On their trip up the river to view the manuscript, the men pass the house where Pigeon spent his summers. His son, “to please his father, cast a long lingering look” at it, though it means nothing to him. But this is also the place from which Pigeon’s twin brother, Cat, had disappeared, together with his lover, Elisa. Before they had vanished, the two had visited the house for a few days each year, “where they periodically repeated the ritual of adultery.” They left behind no signs of a struggle. Nothing was missing; food for a few days was still in the refrigerator. The person who discovered the abandoned house was frightened by a sickening odor, “since those were times of terror and violence.” But the smell turned out to be nothing more than a piece of meat decomposing on a plate, with a large kitchen knife next to it.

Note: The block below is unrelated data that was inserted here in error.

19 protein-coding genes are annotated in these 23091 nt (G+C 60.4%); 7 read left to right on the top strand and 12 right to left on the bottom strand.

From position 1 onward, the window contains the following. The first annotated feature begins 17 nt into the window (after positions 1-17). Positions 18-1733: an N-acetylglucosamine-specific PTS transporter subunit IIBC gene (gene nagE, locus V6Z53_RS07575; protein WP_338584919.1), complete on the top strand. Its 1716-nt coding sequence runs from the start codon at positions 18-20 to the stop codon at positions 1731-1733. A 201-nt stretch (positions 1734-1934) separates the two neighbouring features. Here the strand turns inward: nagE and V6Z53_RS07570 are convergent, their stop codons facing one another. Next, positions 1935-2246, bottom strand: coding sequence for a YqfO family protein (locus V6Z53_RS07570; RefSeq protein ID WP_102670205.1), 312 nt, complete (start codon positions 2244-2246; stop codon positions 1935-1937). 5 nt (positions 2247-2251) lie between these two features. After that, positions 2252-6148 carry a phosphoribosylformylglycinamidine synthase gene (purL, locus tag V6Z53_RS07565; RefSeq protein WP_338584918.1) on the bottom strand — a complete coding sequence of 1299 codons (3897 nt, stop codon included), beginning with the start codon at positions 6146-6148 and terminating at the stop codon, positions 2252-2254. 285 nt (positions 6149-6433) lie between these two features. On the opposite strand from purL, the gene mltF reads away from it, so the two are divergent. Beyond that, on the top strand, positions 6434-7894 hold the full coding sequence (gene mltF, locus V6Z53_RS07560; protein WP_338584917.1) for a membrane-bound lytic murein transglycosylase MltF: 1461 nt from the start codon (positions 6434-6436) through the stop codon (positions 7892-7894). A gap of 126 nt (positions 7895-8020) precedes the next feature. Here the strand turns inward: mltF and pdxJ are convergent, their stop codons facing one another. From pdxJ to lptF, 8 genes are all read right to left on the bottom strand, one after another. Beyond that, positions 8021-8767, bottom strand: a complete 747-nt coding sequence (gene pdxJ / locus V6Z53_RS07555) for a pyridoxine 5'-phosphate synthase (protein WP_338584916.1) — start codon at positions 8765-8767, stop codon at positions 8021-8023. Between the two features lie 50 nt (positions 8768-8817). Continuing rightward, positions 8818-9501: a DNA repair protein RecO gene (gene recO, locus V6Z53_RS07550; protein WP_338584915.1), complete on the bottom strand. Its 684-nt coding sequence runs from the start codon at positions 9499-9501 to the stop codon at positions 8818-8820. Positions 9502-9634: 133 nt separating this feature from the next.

No more is said about this uncanny absence. But the reader, precisely in the manner of a detective, cannot help but make a series of connections: from the missing lovers to the “disappeared”; from the ritualistic adultery in Argentina to the ritualistic killings in Paris; from “the doors of Troy opening to allow the wooden horse to enter” to the old ladies happily allowing the murderer into their homes; from the stories of the Trojan War that circulate among the Greeks to the stories of the serial killer that are told throughout Paris. The true story of The Investigation, however, is one that does not require the skills of a police chief to unravel: how an entire society failed to see—day after day, for years on end—that thousands of its own citizens were being killed.
This article was commissioned by John Plotz.